Field Trip to UMMA | #3

Perhaps one of the most interesting aspects of the Mcubed Scholars Program is our weekly seminars.  While we sometimes spend the hour talking about how we can develop professional and research skills, we also have had guest speakers and taken field trips.  A couple weeks ago we had a researcher come in and present her research on the Flint Water Crisis.  This past week, we took a field trip to UMMA to see how research was implemented in the museum context.

We heard from a panel of 3 speakers about how they used different kinds of research to do their jobs.  It turns out it’s not just about curating and preserving artifacts (although that is a big part of it), but also how visitors are responding to museum events and exhibits and what kinds of questions visitors ask.  For these kinds of things, surveys are often used to gauge what is working and what needs to be changed.

We also heard from a curator from the Kelsey Museum of Archaeology about the conservation of artifacts.  Things like temperature and humidity are important details in preserving artifacts.  She also oversees conservation at three field sites in Egypt, Sudan, and Turkey.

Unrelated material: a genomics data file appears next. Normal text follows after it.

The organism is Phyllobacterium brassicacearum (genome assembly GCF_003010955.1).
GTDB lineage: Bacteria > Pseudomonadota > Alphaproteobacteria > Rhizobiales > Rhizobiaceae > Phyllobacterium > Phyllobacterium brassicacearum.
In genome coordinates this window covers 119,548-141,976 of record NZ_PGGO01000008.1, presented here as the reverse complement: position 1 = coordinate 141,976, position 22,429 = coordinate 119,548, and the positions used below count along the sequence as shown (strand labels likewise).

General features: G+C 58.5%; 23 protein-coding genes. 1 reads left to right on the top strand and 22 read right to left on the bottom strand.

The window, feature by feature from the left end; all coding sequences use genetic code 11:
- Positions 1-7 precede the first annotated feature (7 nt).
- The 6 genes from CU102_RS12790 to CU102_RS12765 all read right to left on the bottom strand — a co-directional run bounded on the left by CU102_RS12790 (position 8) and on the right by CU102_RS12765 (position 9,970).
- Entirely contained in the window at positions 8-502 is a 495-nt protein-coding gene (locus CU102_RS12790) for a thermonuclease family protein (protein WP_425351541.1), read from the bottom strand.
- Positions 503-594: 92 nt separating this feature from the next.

After we heard from the panel, we got to hear about three distinct pieces of art from experts.  The first was Schöne Madonna sculpture, created circa 1400 in what is now the Czech Republic.  She would have been part of religious ceremonies, and may even have had a removeable crown and cape.

The next piece we saw was part of the Africa collection.  It was a small sculpture of a regal figure sitting while holding an egg, which reflects a proverb about great rulers.  One of the interesting things about this piece was that the artist was actually named.  Many pieces of African art have artists which are marked as “unrecorded.”  The piece was made by Osei Bonsu circa 1950 in Ghana.  Most of the figures were created to sit on top of a staff, but this one was made to stand by itself.

The last piece we saw was a painting by Picasso called “The Bullfight,” painted in 1943.  It was an abstract piece, so it was hard to determine what it was depicting at first.  We then saw a similar painting by the artist Romare Bearden entitled “Now the Dove and the Leopard Wrestle,” which is a reference to a poem about a bullfighter.  This painting was made in 1946, and was obviously inspired by Picasso.  Bearden went onto paint different subjects that were closer to home than Spain.  We were shown a printout of one of his collages called, “The Block,” which was created in 1971 and (if I’m not mistaken) depicts a street in Harlem.  Bearden lived through the Civil Rights Movement in the 1960s, which had a profound effect on his work.

It was very cool to hear about how research can be implemented in the museum context, and opened my eyes to other job opportunities that I might be interested in when I graduate.

As for my project, Kelly and I are still working hard transcribing and coding audio data.  Our final presentation of our research at the Mcubed Symposium is fast approaching as well.  More next week!

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